Wild West Weekend

Fans of gun-handling, roping and cowboy songs are in for a treat

The Wild West is back in the spotlight, with recent movies such as “True Grit” and “Cowboys and Aliens” revisiting the period. But for the stars of the Atlanta International Auto Show’s Wild West Weekend, those days never went out of style.

“I’ve cowboyed all my life,” said Bruce Brannen, an expert in roping and the bullwhip. The Alabama native began working in rodeos and stockyards as a teenager, then spent 33 years teaching drafting and art to high school students. He took up the trick rope 17 years ago and gained proficiency through constant practice.

Brannen’s cowboy skills go beyond the lasso. He’s an excellent trick shooter and gun spinner, and he even writes cowboy poetry. His portion of the Wild West Show will feature rope maneuvers, which he is quick to point out don’t involve trickery.

“People are used to being tricked and fooled, and I don’t think that exists in the Wild West format. What you see is what it is; people doing things as a result of hard work as opposed to technology,” he said.

Brannen has performed his rope magic throughout the United States at festivals, cowboy symposiums and even libraries, which book him to promote summer reading programs.

Cartersville resident Cindy Smith traces her interest in cowboys to her childhood, when she watched old TV Westerns with her father. Even then she knew she wanted to write about the Old West. In 2009, she published her first novel about Contention City, Ariz., and the famous gunfight at the OK Corral; two more books followed.

About five years ago, Smith took up the mandolin and guitar and started writing her own Western-style songs. She has released two CDs and was recently was honored by the Georgia Country and Gospel Music Association as 2011 Songwriter of the Year. Her songs “Pretty Alice” and “Two Pennies” were singled out for the award.

“I’ve always wanted to do cowboy music. There is not a lot of music for a cowgirl, however, so I started writing it myself,” Smith said. “I’ve always been a fan of Marty Robbins. I bill myself as a female Marty Robbins, because I like telling stories of the Old West from the perspective of the barmaid or senorita.”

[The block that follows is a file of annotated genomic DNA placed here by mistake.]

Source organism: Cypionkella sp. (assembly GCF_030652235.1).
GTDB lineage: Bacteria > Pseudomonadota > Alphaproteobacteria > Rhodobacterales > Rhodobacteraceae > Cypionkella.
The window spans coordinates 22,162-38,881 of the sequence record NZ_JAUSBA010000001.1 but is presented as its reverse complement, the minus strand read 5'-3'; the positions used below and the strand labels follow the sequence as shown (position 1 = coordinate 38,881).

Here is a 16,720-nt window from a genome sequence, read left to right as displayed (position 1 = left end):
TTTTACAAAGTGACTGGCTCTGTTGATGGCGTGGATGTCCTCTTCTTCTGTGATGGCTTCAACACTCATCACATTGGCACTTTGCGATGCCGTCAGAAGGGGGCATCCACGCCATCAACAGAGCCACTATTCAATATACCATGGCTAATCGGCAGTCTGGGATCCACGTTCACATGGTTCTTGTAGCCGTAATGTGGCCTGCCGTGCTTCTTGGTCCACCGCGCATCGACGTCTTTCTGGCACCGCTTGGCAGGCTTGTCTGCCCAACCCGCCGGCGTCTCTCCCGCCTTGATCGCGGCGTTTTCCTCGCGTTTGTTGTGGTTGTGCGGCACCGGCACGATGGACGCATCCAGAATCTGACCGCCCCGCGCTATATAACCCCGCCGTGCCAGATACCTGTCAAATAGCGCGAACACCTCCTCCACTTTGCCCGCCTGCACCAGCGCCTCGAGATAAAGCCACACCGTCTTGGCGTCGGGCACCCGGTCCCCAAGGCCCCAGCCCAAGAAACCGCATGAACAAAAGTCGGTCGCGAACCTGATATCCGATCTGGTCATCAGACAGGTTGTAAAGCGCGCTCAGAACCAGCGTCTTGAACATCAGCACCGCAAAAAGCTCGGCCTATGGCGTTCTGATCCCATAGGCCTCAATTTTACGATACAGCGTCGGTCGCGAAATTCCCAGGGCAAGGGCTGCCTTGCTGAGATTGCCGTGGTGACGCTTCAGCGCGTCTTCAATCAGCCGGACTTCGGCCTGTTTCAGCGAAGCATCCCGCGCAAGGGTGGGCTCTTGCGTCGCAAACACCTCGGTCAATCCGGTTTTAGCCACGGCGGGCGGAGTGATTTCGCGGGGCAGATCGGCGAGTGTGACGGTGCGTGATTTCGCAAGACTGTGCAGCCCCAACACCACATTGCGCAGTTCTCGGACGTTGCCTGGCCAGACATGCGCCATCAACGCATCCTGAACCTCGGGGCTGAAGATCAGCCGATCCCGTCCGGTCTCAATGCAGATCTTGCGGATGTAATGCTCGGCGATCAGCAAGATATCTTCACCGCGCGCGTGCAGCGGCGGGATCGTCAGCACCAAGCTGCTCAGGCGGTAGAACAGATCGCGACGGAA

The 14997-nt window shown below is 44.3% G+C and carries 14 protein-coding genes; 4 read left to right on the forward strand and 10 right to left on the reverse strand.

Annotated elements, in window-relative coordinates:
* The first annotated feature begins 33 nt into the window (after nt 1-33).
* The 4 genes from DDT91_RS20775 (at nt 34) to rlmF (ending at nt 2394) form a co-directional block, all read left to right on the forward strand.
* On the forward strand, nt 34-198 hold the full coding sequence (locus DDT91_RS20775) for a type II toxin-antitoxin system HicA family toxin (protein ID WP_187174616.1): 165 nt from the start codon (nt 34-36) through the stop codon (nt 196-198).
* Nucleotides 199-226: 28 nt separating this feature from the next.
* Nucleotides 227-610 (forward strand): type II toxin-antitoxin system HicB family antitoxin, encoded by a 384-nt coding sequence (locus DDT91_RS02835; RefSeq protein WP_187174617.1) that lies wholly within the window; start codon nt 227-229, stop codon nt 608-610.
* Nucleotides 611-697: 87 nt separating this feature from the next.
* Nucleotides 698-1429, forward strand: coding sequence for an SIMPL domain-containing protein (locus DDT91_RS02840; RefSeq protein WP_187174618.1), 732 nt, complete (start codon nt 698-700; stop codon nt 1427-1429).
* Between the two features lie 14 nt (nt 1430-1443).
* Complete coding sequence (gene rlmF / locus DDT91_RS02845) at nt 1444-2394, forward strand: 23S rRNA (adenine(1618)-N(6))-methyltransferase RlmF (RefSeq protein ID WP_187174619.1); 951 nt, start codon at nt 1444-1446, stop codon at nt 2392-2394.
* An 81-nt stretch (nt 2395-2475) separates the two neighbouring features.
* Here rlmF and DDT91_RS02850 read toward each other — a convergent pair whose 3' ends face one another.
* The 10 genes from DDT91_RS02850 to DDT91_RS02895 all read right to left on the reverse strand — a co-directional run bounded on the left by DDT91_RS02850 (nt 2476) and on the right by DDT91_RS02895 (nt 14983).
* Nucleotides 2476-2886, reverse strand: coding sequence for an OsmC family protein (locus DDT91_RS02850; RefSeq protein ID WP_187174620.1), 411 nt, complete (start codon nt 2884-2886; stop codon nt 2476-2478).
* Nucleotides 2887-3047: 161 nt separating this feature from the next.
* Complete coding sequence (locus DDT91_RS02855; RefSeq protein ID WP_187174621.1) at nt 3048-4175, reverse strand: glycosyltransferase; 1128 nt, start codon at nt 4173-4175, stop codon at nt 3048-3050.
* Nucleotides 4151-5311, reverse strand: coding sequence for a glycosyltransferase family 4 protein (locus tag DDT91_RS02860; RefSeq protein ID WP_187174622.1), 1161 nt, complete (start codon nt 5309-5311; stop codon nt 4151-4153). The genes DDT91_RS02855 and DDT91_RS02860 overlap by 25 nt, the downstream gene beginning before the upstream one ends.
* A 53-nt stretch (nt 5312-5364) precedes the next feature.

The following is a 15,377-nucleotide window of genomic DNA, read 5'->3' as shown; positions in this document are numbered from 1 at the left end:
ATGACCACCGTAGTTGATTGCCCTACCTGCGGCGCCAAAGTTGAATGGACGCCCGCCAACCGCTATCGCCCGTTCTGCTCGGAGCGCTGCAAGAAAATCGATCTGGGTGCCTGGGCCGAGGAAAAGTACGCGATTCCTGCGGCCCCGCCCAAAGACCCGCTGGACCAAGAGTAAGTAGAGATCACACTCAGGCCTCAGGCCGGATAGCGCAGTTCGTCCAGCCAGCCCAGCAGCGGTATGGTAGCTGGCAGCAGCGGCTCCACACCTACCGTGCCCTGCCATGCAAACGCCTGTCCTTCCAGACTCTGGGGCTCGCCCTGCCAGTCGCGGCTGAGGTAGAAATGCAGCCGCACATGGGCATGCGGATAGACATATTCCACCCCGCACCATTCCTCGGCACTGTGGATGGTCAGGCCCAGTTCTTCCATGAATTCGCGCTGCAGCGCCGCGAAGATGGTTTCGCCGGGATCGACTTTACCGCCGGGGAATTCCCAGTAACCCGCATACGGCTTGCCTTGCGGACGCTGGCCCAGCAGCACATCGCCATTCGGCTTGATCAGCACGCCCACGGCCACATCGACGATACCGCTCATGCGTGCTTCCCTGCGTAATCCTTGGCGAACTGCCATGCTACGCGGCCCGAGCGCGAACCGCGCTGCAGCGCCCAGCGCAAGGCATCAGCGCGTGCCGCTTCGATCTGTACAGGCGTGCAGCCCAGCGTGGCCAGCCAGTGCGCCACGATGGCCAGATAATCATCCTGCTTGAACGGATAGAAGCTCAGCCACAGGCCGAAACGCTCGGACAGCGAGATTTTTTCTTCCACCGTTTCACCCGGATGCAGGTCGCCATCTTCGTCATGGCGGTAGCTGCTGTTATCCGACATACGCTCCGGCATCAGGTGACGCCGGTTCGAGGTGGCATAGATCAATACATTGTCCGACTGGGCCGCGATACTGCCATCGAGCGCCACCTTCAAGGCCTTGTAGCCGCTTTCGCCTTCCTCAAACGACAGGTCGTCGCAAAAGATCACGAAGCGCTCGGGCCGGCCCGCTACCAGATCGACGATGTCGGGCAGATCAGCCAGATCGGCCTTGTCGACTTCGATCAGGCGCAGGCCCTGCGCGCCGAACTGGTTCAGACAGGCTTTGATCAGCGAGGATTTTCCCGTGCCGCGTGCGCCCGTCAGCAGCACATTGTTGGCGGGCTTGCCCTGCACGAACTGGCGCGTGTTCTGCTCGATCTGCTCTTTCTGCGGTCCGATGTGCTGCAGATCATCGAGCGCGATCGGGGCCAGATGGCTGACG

Smith sometimes performs with the Cartersville band, Sundown, but she will perform solo at the auto show, singing traditional and original Western songs as well as original bluegrass tunes.

The community of Wild West performers is small, and Brannen and Smith have worked with all the others who will appear during the auto show’s Wild West Weekend. “They are a great bunch of guys. We make a good team,” Smith said.

Sharing the Wild West stage will be Jim Dunham of the Booth Western Art Museum in Cartersville. Dunham is a Western historian featured in “Tales of the Guns” on the History Channel and “The American Experience: Wyatt Earp” on PBS. Considered one of the best single-action shooters around, he will display his gun-handling skills and give a humorous presentation about cowboys.

T.B. Burton of Canton, who co-authored the “Time in Contention” trilogy of books with Smith, is another fast-draw artist who will show off his gun skills. TV viewers know Burton as Doc Holliday from the Turner South series “Liars and Legends” and re-enactments of the gunfight at the OK Corral.

Other attractions at the Wild West Weekend will include an authentic cowboy chuck wagon, set up in a trail drive cooking camp, and Robert Brooks, said to be a dead-ringer for cowboy comedian Al “Fuzzy” St. John, the sidekick in numerous Lash LaRue movies from the 1940s.

Wild West events like this are “one way to keep cowboys alive in spirit,” Smith said. “Some of us never want to outgrow it, it’s a fantasy we have all our lives.”